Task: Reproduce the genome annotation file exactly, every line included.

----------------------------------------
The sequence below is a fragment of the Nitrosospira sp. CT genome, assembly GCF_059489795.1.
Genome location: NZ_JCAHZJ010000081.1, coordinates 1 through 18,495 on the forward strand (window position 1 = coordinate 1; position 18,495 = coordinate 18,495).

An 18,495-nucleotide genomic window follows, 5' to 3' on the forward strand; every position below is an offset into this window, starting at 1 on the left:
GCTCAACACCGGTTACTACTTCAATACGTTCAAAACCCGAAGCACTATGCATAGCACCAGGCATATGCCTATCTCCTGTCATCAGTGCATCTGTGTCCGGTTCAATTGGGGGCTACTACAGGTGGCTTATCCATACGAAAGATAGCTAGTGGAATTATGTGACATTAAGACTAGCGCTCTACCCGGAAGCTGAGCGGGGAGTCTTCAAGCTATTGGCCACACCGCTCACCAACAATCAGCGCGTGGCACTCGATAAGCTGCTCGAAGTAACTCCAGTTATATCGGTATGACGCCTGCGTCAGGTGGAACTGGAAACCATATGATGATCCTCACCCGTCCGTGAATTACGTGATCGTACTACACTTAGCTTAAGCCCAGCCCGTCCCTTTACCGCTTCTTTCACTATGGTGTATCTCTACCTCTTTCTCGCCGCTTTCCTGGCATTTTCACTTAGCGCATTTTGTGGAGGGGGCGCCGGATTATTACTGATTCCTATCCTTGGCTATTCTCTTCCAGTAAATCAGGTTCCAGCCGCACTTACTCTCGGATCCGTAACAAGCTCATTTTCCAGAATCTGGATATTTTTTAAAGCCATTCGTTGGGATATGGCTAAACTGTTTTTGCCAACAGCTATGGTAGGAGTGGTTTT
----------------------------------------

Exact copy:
The sequence below is a fragment of the Nitrosospira sp. CT genome, assembly GCF_059489795.1.
Genome location: NZ_JCAHZJ010000081.1, coordinates 1 through 18,495 on the forward strand (window position 1 = coordinate 1; position 18,495 = coordinate 18,495).

An 18,495-nucleotide genomic window follows, 5' to 3' on the forward strand; every position below is an offset into this window, starting at 1 on the left:
GCTCAACACCGGTTACTACTTCAATACGTTCAAAACCCGAAGCACTATGCATAGCACCAGGCATATGCCTATCTCCTGTCATCAGTGCATCTGTGTCCGGTTCAATTGGGGGCTACTACAGGTGGCTTATCCATACGAAAGATAGCTAGTGGAATTATGTGACATTAAGACTAGCGCTCTACCCGGAAGCTGAGCGGGGAGTCTTCAAGCTATTGGCCACACCGCTCACCAACAATCAGCGCGTGGCACTCGATAAGCTGCTCGAAGTAACTCCAGTTATATCGGTATGACGCCTGCGTCAGGTGGAACTGGAAACCATATGATGATCCTCACCCGTCCGTGAATTACGTGATCGTACTACACTTAGCTTAAGCCCAGCCCGTCCCTTTACCGCTTCTTTCACTATGGTGTATCTCTACCTCTTTCTCGCCGCTTTCCTGGCATTTTCACTTAGCGCATTTTGTGGAGGGGGCGCCGGATTATTACTGATTCCTATCCTTGGCTATTCTCTTCCAGTAAATCAGGTTCCAGCCGCACTTACTCTCGGATCCGTAACAAGCTCATTTTCCAGAATCTGGATATTTTTTAAAGCCATTCGTTGGGATATGGCTAAACTGTTTTTGCCAACAGCTATGGTAGGAGTGGTTTT